Firework Photography

July 4th is just around the bend which means it’s time to start thinking about how to improve your firework photography technique so that your images don’t come out hazy, overexposed, or otherwise distorted. In the past, we’ve offered a few short tips on how to photograph fireworks but this year, we’d like to go a little more in depth.

1) Make certain you have a sturdy tripod, a good remote, and an extended life battery — If you’re a fireworks photography novice, you’re going to be constantly reviewing and adjusting your settings until you hit the sweet spot so you want to make certain that your camera isn’t going to wiggle or tip while you’re photographing several seconds’ worth of exposures. Also, the remote not only decreases the chance of user-caused camera shake, it also allows you to enjoy the show instead of focusing on what you can see through the viewfinder only.

2) Turn off long exposure noise reduction and live view — Long exposure noise reduction works by taking 10-second exposures and averaging them. However, fireworks don’t generally last 10 seconds so relying on this mode will cause you nightmares. Additionally, using live view is supposed to be for previewing video, not stills. If you’re using live view, you’re going to eat through battery capacity very quickly.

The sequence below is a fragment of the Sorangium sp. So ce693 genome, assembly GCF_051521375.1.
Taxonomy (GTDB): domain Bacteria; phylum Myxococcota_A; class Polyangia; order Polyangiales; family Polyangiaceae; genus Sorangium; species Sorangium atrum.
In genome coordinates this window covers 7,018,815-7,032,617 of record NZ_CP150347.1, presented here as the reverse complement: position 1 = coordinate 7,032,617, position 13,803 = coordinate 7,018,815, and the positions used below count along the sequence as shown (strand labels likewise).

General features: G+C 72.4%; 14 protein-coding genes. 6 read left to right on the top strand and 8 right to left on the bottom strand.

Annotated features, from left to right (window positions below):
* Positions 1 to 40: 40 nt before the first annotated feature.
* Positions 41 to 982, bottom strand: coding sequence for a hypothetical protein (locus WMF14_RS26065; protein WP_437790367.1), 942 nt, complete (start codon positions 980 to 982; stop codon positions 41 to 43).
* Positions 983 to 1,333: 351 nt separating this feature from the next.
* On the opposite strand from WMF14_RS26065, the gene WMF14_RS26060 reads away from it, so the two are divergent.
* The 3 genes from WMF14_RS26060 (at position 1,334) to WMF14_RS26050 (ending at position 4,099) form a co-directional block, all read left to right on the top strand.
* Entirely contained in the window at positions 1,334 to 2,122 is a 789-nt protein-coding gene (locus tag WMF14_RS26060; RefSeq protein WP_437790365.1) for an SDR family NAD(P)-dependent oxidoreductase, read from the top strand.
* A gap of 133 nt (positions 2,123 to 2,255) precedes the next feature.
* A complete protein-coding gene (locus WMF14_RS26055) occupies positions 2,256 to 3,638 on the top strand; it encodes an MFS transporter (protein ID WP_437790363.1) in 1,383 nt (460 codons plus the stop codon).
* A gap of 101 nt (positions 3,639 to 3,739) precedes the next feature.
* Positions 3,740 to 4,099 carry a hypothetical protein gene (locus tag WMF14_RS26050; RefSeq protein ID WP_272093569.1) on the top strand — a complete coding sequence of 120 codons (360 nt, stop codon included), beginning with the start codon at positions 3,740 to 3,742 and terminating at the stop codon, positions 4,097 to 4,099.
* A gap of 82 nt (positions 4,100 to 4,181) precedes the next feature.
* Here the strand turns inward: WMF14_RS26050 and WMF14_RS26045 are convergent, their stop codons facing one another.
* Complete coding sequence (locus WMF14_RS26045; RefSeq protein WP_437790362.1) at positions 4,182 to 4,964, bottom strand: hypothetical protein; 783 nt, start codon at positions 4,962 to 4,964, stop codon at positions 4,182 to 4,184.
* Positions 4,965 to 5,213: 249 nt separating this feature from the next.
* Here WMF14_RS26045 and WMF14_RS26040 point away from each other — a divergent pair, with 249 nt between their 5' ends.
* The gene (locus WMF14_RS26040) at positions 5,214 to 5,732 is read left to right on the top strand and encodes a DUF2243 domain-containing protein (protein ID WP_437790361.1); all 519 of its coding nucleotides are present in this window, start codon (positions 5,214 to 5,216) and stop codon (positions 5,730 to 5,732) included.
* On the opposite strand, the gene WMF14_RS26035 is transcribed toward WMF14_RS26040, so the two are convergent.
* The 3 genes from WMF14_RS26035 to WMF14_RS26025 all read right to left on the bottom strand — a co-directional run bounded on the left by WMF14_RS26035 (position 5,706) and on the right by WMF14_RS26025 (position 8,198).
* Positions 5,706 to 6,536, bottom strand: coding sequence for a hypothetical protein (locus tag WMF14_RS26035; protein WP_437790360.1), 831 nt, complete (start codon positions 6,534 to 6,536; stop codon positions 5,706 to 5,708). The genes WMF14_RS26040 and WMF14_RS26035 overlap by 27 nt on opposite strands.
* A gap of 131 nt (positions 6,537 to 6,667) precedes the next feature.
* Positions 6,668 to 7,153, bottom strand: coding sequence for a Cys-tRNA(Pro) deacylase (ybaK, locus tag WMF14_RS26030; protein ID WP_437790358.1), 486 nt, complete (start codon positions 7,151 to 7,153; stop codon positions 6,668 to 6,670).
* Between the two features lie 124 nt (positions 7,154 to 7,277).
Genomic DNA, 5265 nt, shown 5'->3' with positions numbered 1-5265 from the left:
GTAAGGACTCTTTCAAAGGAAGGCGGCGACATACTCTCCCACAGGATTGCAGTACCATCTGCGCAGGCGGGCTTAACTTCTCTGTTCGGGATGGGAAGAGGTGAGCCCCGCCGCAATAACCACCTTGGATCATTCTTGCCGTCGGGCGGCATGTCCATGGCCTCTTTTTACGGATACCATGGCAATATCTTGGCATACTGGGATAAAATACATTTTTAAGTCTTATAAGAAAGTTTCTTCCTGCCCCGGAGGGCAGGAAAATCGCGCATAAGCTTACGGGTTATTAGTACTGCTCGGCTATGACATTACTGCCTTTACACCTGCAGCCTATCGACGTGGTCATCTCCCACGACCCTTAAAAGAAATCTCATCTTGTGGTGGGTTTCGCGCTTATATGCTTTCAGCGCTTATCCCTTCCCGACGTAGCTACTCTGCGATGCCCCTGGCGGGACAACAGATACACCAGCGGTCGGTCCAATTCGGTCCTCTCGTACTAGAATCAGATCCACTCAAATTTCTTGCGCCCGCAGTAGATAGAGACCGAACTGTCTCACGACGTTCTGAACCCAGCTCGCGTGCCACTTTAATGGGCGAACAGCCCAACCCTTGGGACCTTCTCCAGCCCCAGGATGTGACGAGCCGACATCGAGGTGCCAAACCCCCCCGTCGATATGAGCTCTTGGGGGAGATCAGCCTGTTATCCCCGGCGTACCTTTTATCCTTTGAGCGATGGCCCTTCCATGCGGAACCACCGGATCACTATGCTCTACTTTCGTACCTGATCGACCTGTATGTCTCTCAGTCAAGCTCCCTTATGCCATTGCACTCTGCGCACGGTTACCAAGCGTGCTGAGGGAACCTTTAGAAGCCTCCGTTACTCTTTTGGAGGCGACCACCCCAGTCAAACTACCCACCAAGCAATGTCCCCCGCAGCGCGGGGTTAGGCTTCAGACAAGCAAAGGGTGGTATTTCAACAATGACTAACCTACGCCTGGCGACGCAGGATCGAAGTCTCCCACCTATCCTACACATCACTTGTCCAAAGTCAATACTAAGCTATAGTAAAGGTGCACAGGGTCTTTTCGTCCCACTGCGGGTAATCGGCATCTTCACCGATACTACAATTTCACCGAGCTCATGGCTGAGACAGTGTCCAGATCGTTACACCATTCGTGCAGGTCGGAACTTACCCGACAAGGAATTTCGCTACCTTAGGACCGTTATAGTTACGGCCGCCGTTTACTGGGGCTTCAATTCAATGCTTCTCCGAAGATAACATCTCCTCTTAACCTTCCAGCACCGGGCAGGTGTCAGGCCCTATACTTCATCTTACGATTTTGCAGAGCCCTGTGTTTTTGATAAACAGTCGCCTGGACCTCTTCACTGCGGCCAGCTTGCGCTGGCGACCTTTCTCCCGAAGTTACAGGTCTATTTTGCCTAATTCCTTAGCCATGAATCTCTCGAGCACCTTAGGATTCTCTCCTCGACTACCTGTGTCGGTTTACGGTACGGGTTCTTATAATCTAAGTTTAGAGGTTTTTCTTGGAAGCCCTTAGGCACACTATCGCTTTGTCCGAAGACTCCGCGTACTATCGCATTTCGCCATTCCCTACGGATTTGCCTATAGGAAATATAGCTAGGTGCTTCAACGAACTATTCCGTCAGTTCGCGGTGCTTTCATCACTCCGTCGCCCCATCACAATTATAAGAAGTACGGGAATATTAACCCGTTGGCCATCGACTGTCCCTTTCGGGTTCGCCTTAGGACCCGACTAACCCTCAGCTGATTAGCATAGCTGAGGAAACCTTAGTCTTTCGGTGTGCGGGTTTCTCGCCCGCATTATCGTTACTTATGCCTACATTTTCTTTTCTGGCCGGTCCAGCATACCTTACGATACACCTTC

3) Focus your lens ahead of time and turn off auto focus — If you have auto focus on, your camera will try to refocus the lens after every shot. Not only does this take power, but, unless you’re moving your camera between shots, you shouldn’t need to refocus the lens.

4) Shoot most of your shots at the start of the show — After a few volleys of fireworks, the air is going to be thick with haze and smoke which can blur your photos. So, you’ll want to get most of your shots done before the haze is too thick.

5) Face east — You’ll want darker backgrounds to contrast against the firework explosions. That means you’ll want to face east since the sun sets in the west.

6) Don’t be afraid to try different lenses if you canWide angle lenses are the most popular for photographing fireworks but telephoto and zoom lenses can capture great images as well. Don’t be afraid to experiment — just remember to focus the lens and not rely on Auto Focus!